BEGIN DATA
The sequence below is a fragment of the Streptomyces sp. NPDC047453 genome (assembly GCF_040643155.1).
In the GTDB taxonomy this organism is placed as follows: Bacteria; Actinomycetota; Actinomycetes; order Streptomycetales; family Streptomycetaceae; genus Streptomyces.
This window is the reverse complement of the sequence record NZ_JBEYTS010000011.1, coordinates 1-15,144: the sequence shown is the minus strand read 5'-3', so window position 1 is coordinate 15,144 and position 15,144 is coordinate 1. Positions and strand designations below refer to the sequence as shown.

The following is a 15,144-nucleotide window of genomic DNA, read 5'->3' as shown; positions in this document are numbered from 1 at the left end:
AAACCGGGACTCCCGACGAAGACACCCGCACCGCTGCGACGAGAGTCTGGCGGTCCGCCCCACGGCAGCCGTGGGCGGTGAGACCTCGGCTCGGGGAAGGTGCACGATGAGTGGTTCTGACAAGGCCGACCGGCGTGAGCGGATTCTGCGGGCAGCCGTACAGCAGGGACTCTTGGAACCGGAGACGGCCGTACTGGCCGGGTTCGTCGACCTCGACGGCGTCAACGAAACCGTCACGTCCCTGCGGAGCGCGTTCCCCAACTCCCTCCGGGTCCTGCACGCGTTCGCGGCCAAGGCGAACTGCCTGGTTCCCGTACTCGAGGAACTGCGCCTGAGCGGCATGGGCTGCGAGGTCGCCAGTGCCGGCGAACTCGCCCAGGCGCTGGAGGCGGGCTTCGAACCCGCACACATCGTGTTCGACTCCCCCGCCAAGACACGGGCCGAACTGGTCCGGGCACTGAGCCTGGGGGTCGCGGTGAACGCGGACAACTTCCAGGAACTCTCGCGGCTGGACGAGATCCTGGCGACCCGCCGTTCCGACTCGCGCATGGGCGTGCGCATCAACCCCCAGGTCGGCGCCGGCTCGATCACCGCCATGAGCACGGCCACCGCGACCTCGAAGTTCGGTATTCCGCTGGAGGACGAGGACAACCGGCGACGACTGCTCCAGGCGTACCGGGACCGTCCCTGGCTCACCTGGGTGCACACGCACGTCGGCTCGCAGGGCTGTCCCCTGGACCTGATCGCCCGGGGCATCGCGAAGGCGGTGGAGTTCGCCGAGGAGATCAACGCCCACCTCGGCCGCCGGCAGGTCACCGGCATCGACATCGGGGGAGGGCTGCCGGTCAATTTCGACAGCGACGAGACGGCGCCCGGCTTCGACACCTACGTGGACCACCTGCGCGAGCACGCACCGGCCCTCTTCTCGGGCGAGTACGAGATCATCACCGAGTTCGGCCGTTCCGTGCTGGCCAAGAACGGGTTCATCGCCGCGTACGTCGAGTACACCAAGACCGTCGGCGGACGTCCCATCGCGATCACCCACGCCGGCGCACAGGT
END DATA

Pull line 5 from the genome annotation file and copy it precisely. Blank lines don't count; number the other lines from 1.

AAACCGGGACTCCCGACGAAGACACCCGCACCGCTGCGACGAGAGTCTGGCGGTCCGCCCCACGGCAGCCGTGGGCGGTGAGACCTCGGCTCGGGGAAGGTGCACGATGAGTGGTTCTGACAAGGCCGACCGGCGTGAGCGGATTCTGCGGGCAGCCGTACAGCAGGGACTCTTGGAACCGGAGACGGCCGTACTGGCCGGGTTCGTCGACCTCGACGGCGTCAACGAAACCGTCACGTCCCTGCGGAGCGCGTTCCCCAACTCCCTCCGGGTCCTGCACGCGTTCGCGGCCAAGGCGAACTGCCTGGTTCCCGTACTCGAGGAACTGCGCCTGAGCGGCATGGGCTGCGAGGTCGCCAGTGCCGGCGAACTCGCCCAGGCGCTGGAGGCGGGCTTCGAACCCGCACACATCGTGTTCGACTCCCCCGCCAAGACACGGGCCGAACTGGTCCGGGCACTGAGCCTGGGGGTCGCGGTGAACGCGGACAACTTCCAGGAACTCTCGCGGCTGGACGAGATCCTGGCGACCCGCCGTTCCGACTCGCGCATGGGCGTGCGCATCAACCCCCAGGTCGGCGCCGGCTCGATCACCGCCATGAGCACGGCCACCGCGACCTCGAAGTTCGGTATTCCGCTGGAGGACGAGGACAACCGGCGACGACTGCTCCAGGCGTACCGGGACCGTCCCTGGCTCACCTGGGTGCACACGCACGTCGGCTCGCAGGGCTGTCCCCTGGACCTGATCGCCCGGGGCATCGCGAAGGCGGTGGAGTTCGCCGAGGAGATCAACGCCCACCTCGGCCGCCGGCAGGTCACCGGCATCGACATCGGGGGAGGGCTGCCGGTCAATTTCGACAGCGACGAGACGGCGCCCGGCTTCGACACCTACGTGGACCACCTGCGCGAGCACGCACCGGCCCTCTTCTCGGGCGAGTACGAGATCATCACCGAGTTCGGCCGTTCCGTGCTGGCCAAGAACGGGTTCATCGCCGCGTACGTCGAGTACACCAAGACCGTCGGCGGACGTCCCATCGCGATCACCCACGCCGGCGCACAGGT